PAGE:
A spokesman for Suffolk District Attorney Thomas Spota said it was Sheriff Vincent DeMarco’s job, not the prosecutor’s, to investigate questionable actions of Conservative Party chairman Edward Walsh.
DeMarco told federal prosecutors that Spota repeatedly derailed efforts to investigate Walsh, according to court documents filed Tuesday night.
The statement from spokesman Robert Clifford Wednesday puts the onus for investigating Walsh, until recently a lieutenant in the sheriff’s office, on DeMarco. Clifford said that the sheriff “provided no information to support a prosecution of Walsh.” For example, in July 2014, DeMarco’s office canceled several appointments with district attorney investigators about Walsh, Clifford said. DeMarco by then had brought the case to federal prosecutors.
“Clearly and unequivocally, district attorney investigators wanted to speak to sheriff department investigators about Walsh and made numerous attempts to do so,” Clifford said. “That they were unsuccessful is no fault of the district attorney.”
The statement came a day after federal prosecutors filed a motion saying that, in the case against Walsh, DeMarco would testify that Spota repeatedly refused to prosecute allegations against Walsh.
But Clifford said Spota repeatedly forwarded allegations to DeMarco “because they were complaints about his office and his employee. Sheriff DeMarco never reported the results of his investigation of these allegations, if he indeed conducted one. The appropriate question to ask is if the district attorney was protecting Mr. Walsh, why would he forward the complaints to the sheriff for action?”
DeMarco declined to comment Wednesday on the case.
Walsh is charged with theft of government funds and wire fraud for collecting more than $80,000 in pay and overtime from his job at the sheriff’s department while prosecutors say he was actually golfing, gambling, conducting political business or relaxing at home.
Walsh’s attorney, William Wexler, has dismissed DeMarco’s claims after Walsh refused to back him in a race for Congress.
Since first being elected in 2001, Spota, a Democrat, has not faced a general election challenge, picking up the support of other party leaders, including the Conservative Party, in the past three elections.
The county legislature’s Republican minority leader suggested that Spota, a Democrat, should consider stepping down before his term ends in 2017 as other lawmakers said confidence in the office has been shaken.
“His judgment and ability to do his job are clouded,” Legis. Kevin McCaffrey (R-Lindenhurst), said. “I think it would be a better idea for him to consider resigning.”
Presiding Officer DuWayne Gregory (D-Amityville) said the allegations are a concern but he would not call for his resignation. “I’m not the one to make that judgment. The voters will have to make that assessment,” he said.
Gregory said legislators will release a proposal in the coming weeks to strengthen legislative oversight of county departments, including law enforcement agencies.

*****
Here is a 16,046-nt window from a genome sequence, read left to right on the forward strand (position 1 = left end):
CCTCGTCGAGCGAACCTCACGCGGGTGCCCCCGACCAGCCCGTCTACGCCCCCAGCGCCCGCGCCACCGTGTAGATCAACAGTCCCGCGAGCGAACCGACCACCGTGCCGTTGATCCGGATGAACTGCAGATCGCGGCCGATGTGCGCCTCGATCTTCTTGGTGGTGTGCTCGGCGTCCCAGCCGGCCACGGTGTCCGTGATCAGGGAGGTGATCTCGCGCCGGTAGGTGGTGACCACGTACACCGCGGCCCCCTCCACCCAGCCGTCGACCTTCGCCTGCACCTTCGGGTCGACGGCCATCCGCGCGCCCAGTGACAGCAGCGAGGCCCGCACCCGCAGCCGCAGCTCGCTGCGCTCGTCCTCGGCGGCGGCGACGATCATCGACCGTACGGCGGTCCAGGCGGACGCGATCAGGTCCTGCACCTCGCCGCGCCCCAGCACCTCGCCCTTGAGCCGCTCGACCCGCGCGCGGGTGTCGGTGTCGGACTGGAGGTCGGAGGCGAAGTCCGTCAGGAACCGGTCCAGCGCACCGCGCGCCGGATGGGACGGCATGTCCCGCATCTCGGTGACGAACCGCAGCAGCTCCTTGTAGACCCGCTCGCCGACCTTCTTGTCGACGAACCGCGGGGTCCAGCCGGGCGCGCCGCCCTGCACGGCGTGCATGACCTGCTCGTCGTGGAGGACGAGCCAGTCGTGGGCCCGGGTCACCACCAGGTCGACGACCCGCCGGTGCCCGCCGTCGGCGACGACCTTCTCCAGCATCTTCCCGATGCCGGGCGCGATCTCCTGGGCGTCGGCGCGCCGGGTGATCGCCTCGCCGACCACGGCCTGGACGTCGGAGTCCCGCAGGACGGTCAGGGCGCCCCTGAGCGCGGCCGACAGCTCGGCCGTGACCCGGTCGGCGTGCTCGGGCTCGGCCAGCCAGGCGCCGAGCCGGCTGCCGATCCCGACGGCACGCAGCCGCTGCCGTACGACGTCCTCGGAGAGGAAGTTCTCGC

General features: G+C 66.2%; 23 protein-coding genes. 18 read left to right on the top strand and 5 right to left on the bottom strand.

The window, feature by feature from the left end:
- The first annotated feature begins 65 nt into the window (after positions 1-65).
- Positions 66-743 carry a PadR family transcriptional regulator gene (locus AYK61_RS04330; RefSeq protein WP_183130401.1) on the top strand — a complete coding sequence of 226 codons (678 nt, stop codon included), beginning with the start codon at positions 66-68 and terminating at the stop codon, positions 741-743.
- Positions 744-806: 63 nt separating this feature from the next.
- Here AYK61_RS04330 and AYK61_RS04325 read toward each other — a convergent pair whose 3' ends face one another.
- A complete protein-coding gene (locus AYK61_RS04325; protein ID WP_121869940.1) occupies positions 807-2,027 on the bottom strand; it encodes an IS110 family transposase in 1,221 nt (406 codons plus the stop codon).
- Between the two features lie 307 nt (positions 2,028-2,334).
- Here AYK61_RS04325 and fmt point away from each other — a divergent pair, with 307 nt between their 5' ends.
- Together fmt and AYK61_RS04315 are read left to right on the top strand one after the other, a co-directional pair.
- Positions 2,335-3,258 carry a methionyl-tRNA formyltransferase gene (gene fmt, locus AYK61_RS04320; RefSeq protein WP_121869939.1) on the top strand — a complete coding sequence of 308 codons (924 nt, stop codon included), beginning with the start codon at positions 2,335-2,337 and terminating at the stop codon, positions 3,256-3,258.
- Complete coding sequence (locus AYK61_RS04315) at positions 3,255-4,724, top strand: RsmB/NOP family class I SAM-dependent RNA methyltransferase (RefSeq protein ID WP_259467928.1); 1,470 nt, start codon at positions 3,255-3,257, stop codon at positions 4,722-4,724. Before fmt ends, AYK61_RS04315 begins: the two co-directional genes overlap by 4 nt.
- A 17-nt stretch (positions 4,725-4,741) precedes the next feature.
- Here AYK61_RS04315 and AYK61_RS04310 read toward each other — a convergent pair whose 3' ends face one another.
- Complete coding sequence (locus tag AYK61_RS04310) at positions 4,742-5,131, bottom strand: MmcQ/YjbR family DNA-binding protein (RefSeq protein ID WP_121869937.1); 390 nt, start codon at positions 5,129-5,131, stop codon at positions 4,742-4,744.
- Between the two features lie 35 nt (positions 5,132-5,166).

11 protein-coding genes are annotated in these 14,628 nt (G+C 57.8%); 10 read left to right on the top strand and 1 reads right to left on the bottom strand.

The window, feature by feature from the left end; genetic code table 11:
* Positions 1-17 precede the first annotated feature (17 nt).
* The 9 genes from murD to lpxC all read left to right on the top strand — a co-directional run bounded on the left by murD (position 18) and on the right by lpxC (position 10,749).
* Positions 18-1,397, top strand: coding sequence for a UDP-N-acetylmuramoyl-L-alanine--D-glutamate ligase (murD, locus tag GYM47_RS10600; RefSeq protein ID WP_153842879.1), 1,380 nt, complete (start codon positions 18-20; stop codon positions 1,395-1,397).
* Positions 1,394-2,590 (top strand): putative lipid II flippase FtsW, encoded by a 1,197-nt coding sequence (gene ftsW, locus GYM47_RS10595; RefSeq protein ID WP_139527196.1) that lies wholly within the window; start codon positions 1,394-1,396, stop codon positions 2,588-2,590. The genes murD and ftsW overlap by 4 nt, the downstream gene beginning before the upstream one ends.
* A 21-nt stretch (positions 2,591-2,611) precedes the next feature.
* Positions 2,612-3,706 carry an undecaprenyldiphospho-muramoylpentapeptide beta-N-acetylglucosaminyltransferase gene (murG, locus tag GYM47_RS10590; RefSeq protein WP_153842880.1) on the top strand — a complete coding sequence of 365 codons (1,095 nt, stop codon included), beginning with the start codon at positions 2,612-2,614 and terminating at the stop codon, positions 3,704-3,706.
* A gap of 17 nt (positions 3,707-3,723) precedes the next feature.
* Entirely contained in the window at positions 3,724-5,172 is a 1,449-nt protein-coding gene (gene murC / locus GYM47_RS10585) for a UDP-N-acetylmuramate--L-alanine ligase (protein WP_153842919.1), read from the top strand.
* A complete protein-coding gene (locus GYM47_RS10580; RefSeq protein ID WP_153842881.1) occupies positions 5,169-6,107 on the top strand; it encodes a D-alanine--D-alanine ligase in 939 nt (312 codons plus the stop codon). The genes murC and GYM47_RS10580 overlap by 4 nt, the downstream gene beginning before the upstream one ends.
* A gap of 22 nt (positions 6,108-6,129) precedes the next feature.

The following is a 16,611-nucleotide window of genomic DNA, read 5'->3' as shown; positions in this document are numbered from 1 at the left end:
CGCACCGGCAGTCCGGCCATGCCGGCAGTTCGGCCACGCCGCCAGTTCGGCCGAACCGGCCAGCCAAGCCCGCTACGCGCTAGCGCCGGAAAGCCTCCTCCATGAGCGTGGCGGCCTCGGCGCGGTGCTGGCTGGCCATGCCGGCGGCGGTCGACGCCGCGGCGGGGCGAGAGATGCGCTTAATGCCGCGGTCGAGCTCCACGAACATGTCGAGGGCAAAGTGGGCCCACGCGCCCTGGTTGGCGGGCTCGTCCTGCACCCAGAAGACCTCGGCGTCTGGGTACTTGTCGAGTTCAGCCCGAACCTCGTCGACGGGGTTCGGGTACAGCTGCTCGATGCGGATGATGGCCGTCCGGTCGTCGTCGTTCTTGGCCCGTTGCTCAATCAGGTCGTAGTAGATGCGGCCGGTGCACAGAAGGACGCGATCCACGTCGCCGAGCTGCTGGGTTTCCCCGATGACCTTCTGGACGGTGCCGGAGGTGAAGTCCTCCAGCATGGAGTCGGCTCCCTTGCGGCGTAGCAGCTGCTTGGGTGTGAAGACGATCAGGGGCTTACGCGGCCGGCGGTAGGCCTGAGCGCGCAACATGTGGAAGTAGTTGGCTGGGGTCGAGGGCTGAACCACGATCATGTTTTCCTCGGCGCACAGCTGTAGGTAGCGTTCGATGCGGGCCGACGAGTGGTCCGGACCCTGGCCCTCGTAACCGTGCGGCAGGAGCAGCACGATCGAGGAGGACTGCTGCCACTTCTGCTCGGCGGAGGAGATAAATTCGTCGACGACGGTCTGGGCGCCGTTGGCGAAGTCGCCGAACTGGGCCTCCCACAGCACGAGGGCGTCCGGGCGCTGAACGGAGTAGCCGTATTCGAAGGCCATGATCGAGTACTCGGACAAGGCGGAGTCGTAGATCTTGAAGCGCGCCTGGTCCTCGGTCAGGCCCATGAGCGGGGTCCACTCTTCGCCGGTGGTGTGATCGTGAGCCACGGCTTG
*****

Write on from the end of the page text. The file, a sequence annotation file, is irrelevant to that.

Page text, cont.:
In the statement, Clifford also criticized Newsday for reporting on the motion filed by federal prosecutors. The statement said that Newsday did not contact the office until 10:05 p.m. Tuesday.
“Newsday’s reporting is based on a 27-page pretrial motion filed by federal prosecutors from the office of the U.S. Attorney for the Eastern District,” Newsday Editor Deborah Henley said. “Spota’s office was asked for comment soon after we obtained the pretrial document. We stand by our reporting.”
The statement answered some, but not all, of the accusations in the federal prosecutors’ motion. In addition to forwarding two anonymous complaints about Walsh to DeMarco in 2010, Clifford said another complaint was sent in May 2014.
Clifford said Spota had no grounds to investigate Walsh’s presence at an illegal poker game raided by Suffolk police because state law specifies that “a person who is a player cannot be charged with a gambling offense.” The statement said every competent criminal lawyer should know that.
And after DeMarco advised Spota of his concerns about irregularities in Walsh’s timesheets in May 2014, Clifford said, “Additional details were promised but were not provided.”
Also Wednesday in the wake of the federal prosecutors’ motion, there were calls in both the political and legal worlds for Spota to step down amid some defenses of him. Spota has hired former federal prosecutor Alan Vinegrad of Manhattan to represent him.
Suffolk Democartic Party chairman Richard Schaffer defended Spota. “I’ve always known Tom Spota to prosecute or not prosecute based on whether or not there is a case,” he said.
County Executive Steven Bellone did not respond to requests for comment Wednesday, but in a statement Tuesday night noted that in August 2014 he said Spota should recuse himself from the Walsh case “because I did not think he could or would be impartial.”
“It is becoming increasingly difficult for the district attorney to fulfill the responsibilities of his office while coming under active investigation for the way he’s conducted his office,” said defense attorney Bruce Barket of Garden City, who is not involved in the case. “Public confidence in him has waned, and for good reason.”